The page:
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A new store in San Francisco sells a 10-liter backpack in seven colors with a 10-year guarantee for $3.50. No joke.
The product is designed, produced, and sold by Decathlon, a French sporting goods retailer operating more than 1,350 stores in 39 countries. And last week, it made its debut in the U.S. in an 8,300-square-foot space in the West Coast city.
“Everybody knows Decathlon internationally, but here we’re just discovering it,” said Jennifer Tetrick, from the San Francisco store.
Decathlon keeps its prices low because it uses vertical integration for 100 brands globally. While it’s a retailer, it also designs and manufactures entry-level to premium gear in-house for 50 different sports and outdoor activities, ranging from climbing, mountain biking, and backpacking to soccer, archery, and swimming.
“Our purpose is to make sports accessible to all,” said Sophie O’Kelly De Gallagh, chief operations officer. “We want to make sure everyone can enjoy more than one sport.”
Hiking products fall under Quechua, skiing under Wed’ze, mountain biking under Rockrider, running under Kalenji, yoga under Domyos, and climbing under Simond — Decathalon’s private labels.
You won’t find the Quechua 10-liter backpack or the Simond Bigwall Bag or Wed’ze Back Country Ski Poles sold by any other retailer.
The line between retailer and brand is blurring: Backcountry.com launched their own branded line last week.
Based on the low price tags, you might think that Decathlon is a big-box store that makes throwaway gear and whose employees don’t know the difference between aluminum and fiberglass tent poles. But that’s not the case says Gordon Wright, president of OutsidePR representing Decathlon.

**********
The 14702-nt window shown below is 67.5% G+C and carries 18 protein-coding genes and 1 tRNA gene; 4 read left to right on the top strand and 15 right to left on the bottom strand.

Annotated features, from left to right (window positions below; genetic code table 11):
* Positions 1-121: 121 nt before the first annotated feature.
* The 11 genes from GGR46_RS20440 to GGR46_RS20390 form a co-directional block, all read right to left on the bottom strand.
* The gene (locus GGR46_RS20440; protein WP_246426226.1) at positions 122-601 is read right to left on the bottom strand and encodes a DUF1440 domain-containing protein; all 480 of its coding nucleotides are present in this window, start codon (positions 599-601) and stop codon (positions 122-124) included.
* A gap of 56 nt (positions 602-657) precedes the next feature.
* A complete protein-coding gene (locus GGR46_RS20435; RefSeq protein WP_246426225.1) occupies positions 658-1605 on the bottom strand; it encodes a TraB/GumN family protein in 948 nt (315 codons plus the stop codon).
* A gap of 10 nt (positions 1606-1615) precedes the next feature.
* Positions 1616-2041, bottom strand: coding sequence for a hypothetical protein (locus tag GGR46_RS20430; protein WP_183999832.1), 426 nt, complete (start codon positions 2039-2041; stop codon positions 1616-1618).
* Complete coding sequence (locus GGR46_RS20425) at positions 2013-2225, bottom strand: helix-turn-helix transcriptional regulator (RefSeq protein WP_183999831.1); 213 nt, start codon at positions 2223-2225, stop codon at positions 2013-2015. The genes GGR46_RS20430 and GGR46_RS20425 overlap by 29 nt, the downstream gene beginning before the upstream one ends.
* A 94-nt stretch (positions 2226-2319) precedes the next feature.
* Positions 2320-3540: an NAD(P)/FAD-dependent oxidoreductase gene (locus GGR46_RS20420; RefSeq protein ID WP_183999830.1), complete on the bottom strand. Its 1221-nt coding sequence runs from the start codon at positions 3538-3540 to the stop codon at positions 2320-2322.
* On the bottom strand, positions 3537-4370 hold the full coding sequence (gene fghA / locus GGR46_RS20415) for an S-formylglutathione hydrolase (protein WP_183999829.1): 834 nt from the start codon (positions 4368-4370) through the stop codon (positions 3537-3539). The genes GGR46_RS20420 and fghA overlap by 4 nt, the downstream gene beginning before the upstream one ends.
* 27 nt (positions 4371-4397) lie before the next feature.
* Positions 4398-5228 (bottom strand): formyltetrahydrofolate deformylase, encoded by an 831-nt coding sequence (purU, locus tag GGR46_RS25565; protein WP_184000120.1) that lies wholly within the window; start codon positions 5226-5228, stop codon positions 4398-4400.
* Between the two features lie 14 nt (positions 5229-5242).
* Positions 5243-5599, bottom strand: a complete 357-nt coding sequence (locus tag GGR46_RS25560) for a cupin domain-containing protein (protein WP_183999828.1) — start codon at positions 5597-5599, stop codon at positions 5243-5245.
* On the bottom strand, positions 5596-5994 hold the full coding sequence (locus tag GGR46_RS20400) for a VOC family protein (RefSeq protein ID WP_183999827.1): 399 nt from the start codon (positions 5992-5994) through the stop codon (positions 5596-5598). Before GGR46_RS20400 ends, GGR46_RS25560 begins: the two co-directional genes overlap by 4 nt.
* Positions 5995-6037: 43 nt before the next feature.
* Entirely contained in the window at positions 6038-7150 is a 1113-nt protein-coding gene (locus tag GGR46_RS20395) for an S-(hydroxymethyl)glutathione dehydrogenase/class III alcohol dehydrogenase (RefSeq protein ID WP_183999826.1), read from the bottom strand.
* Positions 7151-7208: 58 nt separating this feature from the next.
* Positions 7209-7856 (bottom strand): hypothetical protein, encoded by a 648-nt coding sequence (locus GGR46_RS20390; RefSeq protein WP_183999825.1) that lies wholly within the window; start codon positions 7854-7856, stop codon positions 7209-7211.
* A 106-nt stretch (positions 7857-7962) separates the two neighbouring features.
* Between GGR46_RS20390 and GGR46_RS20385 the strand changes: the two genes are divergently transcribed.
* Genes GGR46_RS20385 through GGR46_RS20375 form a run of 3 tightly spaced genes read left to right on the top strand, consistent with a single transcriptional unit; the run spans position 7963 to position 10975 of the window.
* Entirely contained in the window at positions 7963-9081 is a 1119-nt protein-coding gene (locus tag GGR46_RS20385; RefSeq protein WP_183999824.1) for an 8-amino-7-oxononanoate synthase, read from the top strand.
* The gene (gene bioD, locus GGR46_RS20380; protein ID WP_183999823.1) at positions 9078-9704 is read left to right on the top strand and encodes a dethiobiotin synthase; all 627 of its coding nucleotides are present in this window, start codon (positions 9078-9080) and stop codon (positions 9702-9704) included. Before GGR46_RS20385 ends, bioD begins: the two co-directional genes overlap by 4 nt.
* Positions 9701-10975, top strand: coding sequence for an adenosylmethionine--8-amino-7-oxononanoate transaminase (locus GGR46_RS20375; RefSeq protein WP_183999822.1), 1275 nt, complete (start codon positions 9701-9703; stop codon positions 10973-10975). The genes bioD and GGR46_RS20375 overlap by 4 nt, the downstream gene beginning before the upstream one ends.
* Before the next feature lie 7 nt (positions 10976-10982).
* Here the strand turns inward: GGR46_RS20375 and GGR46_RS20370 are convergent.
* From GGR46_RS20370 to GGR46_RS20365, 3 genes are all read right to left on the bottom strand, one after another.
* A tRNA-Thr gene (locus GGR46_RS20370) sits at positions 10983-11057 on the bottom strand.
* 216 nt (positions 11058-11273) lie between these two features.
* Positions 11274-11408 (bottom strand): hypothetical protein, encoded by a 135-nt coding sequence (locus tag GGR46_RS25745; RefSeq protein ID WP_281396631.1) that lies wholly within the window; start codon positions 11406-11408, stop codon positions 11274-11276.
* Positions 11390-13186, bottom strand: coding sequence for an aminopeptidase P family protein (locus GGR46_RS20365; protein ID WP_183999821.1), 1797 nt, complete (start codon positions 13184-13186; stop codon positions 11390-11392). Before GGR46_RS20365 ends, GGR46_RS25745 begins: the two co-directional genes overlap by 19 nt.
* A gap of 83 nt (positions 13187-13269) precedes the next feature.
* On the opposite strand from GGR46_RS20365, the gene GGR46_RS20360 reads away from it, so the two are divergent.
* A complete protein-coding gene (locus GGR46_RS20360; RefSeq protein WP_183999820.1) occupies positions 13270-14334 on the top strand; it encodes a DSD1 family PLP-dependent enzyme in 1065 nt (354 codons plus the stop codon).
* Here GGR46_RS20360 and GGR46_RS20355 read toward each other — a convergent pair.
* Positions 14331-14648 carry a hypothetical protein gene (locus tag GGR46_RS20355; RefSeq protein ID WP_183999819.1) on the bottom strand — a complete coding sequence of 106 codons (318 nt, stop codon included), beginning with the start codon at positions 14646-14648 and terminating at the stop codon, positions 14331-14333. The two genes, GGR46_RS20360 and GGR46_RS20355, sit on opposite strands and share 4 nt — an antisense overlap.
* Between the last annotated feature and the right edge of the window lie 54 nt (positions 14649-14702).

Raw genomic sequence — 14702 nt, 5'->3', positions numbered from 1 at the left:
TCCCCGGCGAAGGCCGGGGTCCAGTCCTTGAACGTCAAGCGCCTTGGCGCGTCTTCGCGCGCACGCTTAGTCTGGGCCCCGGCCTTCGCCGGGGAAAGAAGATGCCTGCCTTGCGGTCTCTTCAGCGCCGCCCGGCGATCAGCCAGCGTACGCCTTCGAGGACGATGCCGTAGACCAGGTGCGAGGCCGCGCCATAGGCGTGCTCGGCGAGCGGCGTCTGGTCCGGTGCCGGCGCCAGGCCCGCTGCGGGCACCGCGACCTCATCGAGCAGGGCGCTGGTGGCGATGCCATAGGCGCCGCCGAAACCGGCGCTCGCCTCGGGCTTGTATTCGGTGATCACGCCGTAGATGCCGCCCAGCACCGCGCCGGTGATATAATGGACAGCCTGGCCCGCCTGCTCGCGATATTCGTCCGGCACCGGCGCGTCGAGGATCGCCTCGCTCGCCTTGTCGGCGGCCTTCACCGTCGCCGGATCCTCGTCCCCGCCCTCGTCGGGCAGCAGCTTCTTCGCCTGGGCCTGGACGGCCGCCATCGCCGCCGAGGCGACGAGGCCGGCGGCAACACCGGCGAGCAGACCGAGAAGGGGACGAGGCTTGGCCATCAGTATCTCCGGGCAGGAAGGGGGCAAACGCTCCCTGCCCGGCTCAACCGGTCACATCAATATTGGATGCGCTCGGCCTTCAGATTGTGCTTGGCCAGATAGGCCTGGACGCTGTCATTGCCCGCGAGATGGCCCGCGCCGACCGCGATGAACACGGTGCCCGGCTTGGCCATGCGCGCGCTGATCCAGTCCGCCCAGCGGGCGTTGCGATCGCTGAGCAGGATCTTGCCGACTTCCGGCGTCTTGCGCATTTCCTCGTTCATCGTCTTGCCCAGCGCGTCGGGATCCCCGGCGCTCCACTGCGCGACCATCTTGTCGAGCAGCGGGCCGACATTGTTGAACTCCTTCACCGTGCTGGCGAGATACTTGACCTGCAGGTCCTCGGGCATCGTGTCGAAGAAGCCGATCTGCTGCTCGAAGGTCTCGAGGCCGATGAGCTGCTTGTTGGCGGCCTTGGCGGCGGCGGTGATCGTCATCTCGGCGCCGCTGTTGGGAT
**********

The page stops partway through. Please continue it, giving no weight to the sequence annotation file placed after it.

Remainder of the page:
“There isn’t much in the line that’s quite as spendy as a Rapha (maker of high-end cycling apparel) or an Arc’teryx, but I’ve been all over the store, the catalogues, and the online shop and can testify that the range gets pretty technical and premium,” Wright said.
“That being said, their mission is to democratize sports and recreation, so their product lineup has a big representation of entry-level equipment and apparel,” he said. “But even their really innovative, premium, technical products are priced well below comparables.”
While Decathlon has had a massive impact in the mid to lower markets of Europe, especially in its home country of France, the opening in California is a test.
Mike Wallenfels, vice president of worldwide sales for Hydro Flask, said just because a company is successful in one market, doesn’t mean foreign markets will have the same response. He knows through experience in leading the expansion of Hydro Flask beyond the UK into Germany in 2015.
“No matter what, you have to translate what you do in your home market to be relevant in this new market,” Wallenfels said. “What does the American consumer look for in the market and will their private brand apply? Will they be accepted? Will the shopping model be accepted?”
About three miles south, Last Minute Gear is an independent camping and backpacking store in San Francisco that promotes environmentally-sustainable access to the outdoors by offering rentals and allowing customers to borrow gear.
“It’s great that Decathlon is opening a presence downtown,” said James Dong, owner of Last Minute Gear, in an email. He said the city has transformed and proved that, in some ways, the traditional market can’t fully address issues of equity and access.
“We look forward to Decathlon and would love to collaborate,” Dong added. “The outdoor shops in SF have active community presences and co-sponsored workshops—we just did one ourselves on women’s health—could be great.”
The first Decathlon store opened in Lille, France, in 1976. A decade later, the company began designing and manufacturing its own products. The company files up to 40 patents each year, according to a news release.
But the grand opening in California last week was not Decathlon’s first attempt in the U.S. In the mid 2000s, the company bought about a dozen existing sporting goods stores. When the market crashed, they had to fold.
For now, Decathlon is staying in San Francisco—close to different outdoor opportunities and the technology scene—and selling online exclusively to Californians during the launch phase. They want to collect feedback from customers before launching in different states.
“Right now, our web presence is available exclusively to California residents,” said O’Kelly De Gallagh. “But that will be rolling out nation-wide in the coming months, because while we are dedicated to a brick and mortar presence here, we also recognize the vast importance of a healthy e-commerce platform.”